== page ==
[Public Papers of the Presidents of the United States: William J. Clinton (1995, Book II)] [August 8, 1995] [Page 1219] [From the U.S. Government Publishing Office www.gpo.gov]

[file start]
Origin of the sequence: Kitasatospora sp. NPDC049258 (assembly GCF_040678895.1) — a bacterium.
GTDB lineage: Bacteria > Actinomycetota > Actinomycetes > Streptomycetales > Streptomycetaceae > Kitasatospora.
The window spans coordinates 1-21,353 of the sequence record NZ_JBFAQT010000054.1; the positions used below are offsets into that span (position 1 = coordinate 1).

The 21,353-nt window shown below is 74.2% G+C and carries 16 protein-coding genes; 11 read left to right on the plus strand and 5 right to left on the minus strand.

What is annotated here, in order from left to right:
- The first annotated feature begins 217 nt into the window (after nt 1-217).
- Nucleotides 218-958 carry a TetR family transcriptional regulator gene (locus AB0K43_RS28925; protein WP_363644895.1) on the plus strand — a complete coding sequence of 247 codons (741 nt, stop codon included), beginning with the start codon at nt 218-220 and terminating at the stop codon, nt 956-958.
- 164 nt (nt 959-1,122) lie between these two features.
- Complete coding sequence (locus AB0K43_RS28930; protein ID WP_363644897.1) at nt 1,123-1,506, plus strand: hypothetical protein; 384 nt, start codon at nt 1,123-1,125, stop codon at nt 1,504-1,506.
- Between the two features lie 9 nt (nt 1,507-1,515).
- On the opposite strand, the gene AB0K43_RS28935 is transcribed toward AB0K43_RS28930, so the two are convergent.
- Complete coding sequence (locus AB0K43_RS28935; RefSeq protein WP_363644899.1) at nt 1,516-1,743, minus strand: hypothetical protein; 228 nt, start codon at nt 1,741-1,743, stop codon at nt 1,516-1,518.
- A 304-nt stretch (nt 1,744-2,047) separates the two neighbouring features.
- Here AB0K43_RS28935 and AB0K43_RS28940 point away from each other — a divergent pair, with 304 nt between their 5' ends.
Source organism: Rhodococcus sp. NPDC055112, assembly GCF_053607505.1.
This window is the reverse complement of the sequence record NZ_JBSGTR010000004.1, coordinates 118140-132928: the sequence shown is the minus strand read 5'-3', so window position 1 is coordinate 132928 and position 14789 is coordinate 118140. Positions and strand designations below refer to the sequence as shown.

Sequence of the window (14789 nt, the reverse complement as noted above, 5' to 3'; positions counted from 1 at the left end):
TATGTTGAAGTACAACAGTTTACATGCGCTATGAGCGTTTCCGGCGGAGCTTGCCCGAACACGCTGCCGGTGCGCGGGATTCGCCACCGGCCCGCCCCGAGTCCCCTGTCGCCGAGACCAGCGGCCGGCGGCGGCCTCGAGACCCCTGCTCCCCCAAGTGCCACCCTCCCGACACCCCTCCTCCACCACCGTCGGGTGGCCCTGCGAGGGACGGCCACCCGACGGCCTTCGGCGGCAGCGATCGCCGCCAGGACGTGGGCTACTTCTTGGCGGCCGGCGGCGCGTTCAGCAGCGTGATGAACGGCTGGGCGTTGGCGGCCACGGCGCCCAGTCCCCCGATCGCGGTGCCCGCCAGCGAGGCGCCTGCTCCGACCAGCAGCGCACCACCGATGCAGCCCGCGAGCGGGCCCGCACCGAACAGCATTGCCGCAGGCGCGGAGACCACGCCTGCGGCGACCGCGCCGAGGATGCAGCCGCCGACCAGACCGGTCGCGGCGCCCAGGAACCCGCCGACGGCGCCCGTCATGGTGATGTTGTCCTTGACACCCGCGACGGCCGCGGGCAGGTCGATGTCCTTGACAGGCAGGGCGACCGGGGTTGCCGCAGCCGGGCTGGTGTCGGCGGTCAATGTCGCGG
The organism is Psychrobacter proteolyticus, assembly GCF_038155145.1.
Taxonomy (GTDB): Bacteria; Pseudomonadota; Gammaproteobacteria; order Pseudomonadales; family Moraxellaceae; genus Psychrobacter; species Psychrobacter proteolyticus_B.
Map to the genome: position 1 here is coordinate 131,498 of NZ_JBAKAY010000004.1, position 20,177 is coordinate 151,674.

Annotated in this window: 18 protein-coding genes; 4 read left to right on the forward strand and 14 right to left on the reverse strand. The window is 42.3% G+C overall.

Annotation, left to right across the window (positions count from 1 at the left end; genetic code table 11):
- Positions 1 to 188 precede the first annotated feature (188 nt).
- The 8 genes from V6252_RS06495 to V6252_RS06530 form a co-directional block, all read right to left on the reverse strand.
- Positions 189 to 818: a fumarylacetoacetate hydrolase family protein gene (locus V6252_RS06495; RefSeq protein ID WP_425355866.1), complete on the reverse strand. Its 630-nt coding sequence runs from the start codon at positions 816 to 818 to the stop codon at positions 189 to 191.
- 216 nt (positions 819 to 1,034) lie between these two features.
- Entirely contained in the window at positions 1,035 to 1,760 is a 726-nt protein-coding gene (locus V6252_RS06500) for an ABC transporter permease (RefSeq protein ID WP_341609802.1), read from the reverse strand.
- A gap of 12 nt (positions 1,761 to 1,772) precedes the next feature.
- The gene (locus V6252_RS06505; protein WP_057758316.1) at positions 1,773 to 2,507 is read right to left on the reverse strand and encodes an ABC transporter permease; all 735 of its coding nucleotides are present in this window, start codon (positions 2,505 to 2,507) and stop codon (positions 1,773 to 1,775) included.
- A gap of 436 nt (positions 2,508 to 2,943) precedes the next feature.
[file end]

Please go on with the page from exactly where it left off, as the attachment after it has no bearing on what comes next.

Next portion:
[[Page 1219]] Statement on Welfare Reform August 8, 1995 Six months ago, I convened a Presidential conference on welfare at the Blair House. Democrats and Republicans from the Congress to the State houses came to Washington to forge a bipartisan agreement on welfare. At the conference we agreed on the need for child support to be a part of any welfare reform legislation. Now, the bill passed in the House and the legislation in the Senate includes comprehensive child support reform. Since the conference, we have agreed to drop any inclusion of orphanages in welfare reform. Since the conference, we have agreed to require teen moms to live at home and stay in school as a condition to receiving welfare. Since the conference, we have agreed that all recipients must sign a work contract as a condition upon receiving benefits. In addition to the progress we have made on a bipartisan basis of what welfare reform legislation must include, I have signed a sweeping Executive order concerning child support collection from delinquent parents. My administration is collecting a record amount of child support, making responsibility a way of life, not an option. This year alone I have approved a dozen welfare reform experiments. The experiments have included new proposals, among them: requiring people to work for their benefits, requiring teen moms to stay at home and in school, requiring welfare recipients to be held to a time limit, requiring delinquent parents to pay child support, and requiring people on welfare to sign a contract which would hold them accountable to finding a job. The State experiments now total 32 States reaching 7 million individuals. It is time to put partisanship and politics aside and to get the job done. The American people deserve real welfare reform and have been kept waiting long enough. We need a bipartisan bill that ends welfare and replaces it with work. I hope the Senate will place welfare at the top of its agenda in September and take swift action. While Congress continues to debate welfare, I will proceed with the far-reaching welfare reforms I initiated ith the States over the last 2 years. We will continue to move people from welfare to work. We will continue to require teen moms to stay in school and live at home as a condition of their benefits. I call on this Congress to join me in a bipartisan endeavor, with politics aside and the national interest at the center of our efforts.